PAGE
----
“My god. This looks like it’s it.” Kip Thorne, famous physicist, author of “The Science of Interstellar”
Announced just a a few moments ago live from the National Science Foundation, LIGO (Laser Interferometer Gravitational-Wave Observatory) has detected gravitational waves that were produced by binary blackholes colliding billions of years ago.
The discovery was made on Sept 14th, 2015 when two LIGO observatories recorded a signal at the same time, showing all the characteristics the group had been diligently searching for for years. After months of observing to make sure what they were seeing was gravitational waves, they found exactly what one would predict using Einstein’s Theory of Relativity for two massive objects like black holes colliding into each other. Thus was the birth of gravitational wave astronomy.
“What’s really exciting is what comes next!” David Reitze LIGO Lab Executive Director at Caltech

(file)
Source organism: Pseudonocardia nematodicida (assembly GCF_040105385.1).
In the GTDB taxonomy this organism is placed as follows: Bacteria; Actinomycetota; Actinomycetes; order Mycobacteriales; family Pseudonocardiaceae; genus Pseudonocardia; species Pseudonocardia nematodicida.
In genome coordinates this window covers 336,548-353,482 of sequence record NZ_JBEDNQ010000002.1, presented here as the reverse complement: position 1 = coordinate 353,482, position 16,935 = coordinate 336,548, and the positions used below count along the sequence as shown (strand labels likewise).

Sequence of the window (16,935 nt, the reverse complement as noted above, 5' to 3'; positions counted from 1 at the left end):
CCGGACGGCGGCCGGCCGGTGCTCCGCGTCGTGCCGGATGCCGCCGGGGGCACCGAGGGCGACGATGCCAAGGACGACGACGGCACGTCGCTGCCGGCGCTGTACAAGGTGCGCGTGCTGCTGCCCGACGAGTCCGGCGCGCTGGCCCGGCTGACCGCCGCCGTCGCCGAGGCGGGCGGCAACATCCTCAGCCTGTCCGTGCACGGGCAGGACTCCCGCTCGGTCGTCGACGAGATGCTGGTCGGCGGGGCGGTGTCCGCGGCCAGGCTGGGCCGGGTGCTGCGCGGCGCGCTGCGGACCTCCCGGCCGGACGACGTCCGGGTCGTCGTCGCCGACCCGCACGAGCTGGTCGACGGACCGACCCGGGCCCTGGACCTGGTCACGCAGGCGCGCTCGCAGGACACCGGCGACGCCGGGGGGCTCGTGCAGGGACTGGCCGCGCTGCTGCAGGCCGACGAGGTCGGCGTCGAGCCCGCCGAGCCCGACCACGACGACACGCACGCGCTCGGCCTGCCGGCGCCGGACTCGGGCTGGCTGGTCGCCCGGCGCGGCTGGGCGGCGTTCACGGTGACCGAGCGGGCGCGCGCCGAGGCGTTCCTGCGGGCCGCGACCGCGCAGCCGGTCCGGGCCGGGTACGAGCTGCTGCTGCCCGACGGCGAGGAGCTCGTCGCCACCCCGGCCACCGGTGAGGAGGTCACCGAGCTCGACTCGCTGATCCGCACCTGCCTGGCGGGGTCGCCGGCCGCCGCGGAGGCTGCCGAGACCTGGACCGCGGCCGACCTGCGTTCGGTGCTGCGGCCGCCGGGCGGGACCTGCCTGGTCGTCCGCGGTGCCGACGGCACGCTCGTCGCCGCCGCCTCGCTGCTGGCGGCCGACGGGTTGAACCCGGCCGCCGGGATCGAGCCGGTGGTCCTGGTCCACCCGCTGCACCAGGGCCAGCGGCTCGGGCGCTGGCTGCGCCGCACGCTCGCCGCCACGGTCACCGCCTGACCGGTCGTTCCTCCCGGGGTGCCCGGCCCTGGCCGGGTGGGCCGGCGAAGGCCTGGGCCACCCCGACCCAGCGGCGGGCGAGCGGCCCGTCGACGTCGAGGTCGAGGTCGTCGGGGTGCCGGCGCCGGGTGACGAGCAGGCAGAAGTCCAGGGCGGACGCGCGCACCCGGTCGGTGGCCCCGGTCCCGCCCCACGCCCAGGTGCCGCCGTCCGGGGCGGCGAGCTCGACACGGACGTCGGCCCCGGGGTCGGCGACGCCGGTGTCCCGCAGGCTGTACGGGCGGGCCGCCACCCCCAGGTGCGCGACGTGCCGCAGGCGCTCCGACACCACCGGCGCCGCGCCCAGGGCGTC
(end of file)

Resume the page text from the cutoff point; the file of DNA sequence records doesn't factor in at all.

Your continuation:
Not only were the waves discovered but this is also the first time this type of system, a binary black hole merger, has ever been proven showing without a doubt that they exist in the universe.
David Reitze put it in perspective. “Each black hole was about 150 km in diameter, a little (or a lot) bigger than the metropolitan Washington D.C. area, packed 30 times the mass of our sun, and then accelerated to half the speed of light. Now take another object the same size and collide them together…As they merge, a huge rush of gravitational waves bursts out, traveling for 1.3 billion years, passing through everything–matter, stars–and eventually reaches Earth.”
How hard is it to measure? Reitze said that if these waves are roughly one 1000th the diameter of a proton. If you were to use LIGO to measure the distance between our star and the next closest star 3.25 light year away, it would be able to detect the width of a human hair.
So it looks as if the enormous risk the National Science Foundation took all those years ago has finally paid off: Einstein’s prediction of gravitational waves have been proven! Check out the video below for more details!